A common assumption in activity recognition is that the system remains unchanged between its design and its posterior operation. However, many factors can affect the data distribution between two different experimental sessions including sensor displacement (e.g. due to replacement or slippage), and lead to changes in the classification performance. We propose an unsupervised adaptive classifier t... View full abstract»

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  • What Can an Arm Holster Worn Smart Phone Do for Activity Recognition?

    Publication Year: 2011, Page(s):79 - 82
    Cited by:  Papers (10)
    Request permission for commercial reuse | Click to expandAbstract | PDF file iconPDF (604 KB) | HTML iconHTML

    While mobile phones are increasingly being used in activity recognition, tasks that require arm motion monitoring have so far not been studied on phone platforms. We leverage the fact that upper arm holsters are an increasingly popular way of wearing mobile devices during physical exercise to investigate the suitability of such platforms for arm dominated activity recognition. We focus on (1) user... View full abstract»

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  • Self-Taught Learning for Activity Spotting in On-body Motion Sensor Data

    Publication Year: 2011, Page(s):83 - 86
    Cited by:  Papers (2)
    Request permission for commercial reuse | Click to expandAbstract | PDF file iconPDF (229 KB) | HTML iconHTML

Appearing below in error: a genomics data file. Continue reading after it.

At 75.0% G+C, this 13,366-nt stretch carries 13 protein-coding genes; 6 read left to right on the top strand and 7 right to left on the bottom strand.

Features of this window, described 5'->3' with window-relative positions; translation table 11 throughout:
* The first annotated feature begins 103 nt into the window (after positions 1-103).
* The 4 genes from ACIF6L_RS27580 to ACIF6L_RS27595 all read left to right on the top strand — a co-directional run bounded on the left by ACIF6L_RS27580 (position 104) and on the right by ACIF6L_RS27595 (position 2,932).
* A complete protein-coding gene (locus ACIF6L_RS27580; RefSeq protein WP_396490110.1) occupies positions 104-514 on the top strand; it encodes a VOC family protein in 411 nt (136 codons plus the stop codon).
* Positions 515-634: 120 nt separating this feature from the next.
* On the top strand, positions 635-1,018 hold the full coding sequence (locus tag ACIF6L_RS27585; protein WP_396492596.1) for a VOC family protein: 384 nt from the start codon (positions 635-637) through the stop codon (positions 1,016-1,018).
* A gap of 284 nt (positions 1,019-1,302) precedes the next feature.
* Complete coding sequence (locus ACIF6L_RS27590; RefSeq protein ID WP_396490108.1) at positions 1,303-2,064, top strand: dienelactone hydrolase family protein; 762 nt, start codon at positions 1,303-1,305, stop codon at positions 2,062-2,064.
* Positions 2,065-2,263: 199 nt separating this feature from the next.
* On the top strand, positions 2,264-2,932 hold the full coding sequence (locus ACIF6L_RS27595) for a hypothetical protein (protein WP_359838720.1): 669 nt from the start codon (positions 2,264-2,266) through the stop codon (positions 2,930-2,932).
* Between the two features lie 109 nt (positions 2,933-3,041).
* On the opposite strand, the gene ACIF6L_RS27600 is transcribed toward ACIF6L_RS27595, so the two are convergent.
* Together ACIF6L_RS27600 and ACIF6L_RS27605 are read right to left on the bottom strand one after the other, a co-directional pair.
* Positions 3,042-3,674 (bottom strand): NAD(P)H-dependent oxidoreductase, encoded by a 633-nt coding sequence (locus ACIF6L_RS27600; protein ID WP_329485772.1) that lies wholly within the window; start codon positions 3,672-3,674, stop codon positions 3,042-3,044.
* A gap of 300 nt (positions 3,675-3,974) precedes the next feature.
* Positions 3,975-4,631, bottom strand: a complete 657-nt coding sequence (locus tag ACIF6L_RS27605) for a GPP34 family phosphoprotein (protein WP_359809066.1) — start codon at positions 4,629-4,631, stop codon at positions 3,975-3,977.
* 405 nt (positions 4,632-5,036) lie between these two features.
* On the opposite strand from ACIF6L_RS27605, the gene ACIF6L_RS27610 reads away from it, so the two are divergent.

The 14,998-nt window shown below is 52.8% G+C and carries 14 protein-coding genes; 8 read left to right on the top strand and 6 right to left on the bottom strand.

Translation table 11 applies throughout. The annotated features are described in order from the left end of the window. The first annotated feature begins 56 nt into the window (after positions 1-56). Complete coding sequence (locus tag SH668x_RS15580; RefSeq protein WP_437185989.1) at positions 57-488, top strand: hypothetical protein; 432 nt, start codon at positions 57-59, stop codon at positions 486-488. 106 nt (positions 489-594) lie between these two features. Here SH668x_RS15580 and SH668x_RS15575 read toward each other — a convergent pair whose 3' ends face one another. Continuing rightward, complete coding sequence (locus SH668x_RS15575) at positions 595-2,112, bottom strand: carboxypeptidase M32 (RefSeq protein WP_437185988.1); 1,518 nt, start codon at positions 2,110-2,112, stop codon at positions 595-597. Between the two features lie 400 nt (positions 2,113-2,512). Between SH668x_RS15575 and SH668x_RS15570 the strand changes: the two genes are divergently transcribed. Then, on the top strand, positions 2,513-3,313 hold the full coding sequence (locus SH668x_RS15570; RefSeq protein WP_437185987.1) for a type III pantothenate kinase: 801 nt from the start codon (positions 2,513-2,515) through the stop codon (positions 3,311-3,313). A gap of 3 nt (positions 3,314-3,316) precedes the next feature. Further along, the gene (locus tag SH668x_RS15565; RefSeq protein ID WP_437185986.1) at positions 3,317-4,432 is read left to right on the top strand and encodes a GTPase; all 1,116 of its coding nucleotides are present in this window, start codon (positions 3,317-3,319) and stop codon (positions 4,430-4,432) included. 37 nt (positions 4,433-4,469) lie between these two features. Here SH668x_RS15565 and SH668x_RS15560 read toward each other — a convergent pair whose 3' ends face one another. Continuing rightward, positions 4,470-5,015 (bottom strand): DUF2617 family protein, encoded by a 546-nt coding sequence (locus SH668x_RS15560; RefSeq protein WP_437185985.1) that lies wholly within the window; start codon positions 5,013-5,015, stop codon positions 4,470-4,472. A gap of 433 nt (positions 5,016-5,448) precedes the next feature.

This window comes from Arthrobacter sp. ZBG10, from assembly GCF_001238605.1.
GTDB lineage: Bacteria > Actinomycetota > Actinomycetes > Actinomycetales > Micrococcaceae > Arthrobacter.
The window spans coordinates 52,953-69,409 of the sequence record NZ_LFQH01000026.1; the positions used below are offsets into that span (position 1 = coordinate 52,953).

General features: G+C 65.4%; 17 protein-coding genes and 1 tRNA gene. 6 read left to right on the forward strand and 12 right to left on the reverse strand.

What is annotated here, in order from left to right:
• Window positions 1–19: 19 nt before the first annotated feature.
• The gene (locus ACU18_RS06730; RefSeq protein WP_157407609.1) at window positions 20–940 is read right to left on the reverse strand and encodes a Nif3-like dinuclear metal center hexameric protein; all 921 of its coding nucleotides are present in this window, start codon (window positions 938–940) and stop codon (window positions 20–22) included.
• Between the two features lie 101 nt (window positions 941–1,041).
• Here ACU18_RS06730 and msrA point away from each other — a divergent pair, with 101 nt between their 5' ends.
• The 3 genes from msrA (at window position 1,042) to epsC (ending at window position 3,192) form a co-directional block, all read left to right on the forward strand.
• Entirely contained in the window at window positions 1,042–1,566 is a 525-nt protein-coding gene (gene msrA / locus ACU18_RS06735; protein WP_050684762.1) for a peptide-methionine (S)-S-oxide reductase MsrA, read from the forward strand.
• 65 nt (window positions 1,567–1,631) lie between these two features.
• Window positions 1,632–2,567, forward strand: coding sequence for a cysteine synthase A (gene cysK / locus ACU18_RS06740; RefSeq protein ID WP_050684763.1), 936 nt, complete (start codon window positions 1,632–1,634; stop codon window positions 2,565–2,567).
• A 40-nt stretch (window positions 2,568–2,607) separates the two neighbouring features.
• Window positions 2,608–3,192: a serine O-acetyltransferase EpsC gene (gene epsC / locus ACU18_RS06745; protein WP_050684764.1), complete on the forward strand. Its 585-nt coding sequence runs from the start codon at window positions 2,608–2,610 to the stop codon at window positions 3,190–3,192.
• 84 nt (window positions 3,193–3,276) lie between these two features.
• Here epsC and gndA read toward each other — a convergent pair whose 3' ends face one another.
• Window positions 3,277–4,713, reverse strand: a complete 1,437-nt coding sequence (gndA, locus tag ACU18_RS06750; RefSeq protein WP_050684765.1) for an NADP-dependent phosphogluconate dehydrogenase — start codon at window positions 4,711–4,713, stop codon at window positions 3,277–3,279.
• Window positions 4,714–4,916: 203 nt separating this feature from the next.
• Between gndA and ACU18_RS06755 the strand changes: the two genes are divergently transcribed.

Activity spotting has shown to be a highly beneficial approach in context recognition, however lacking robustness limits its widespread use. This work introduces the concept of self-taught learning to activity spotting, which is inspired by natural human learning. The self-taught learning concept was adapted for activity spotting, in particular, to make use of unlabeled data, which does not need t... View full abstract»

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  • Unsupervised Activity Recognition with User's Physical Characteristics Data

    Publication Year: 2011, Page(s):89 - 96
    Cited by:  Papers (12)
    Request permission for commercial reuse | Click to expandAbstract | PDF file iconPDF (356 KB) | HTML iconHTML

    This paper proposes an activity recognition method that models an end user's activities without using any labeled/unlabeled acceleration sensor data obtained from the user. Our method employs information about the end user's physical characteristics such as height and gender to find other users whose sensor data prepared in advance may be similar to those of the end user. Then, we model the end us... View full abstract»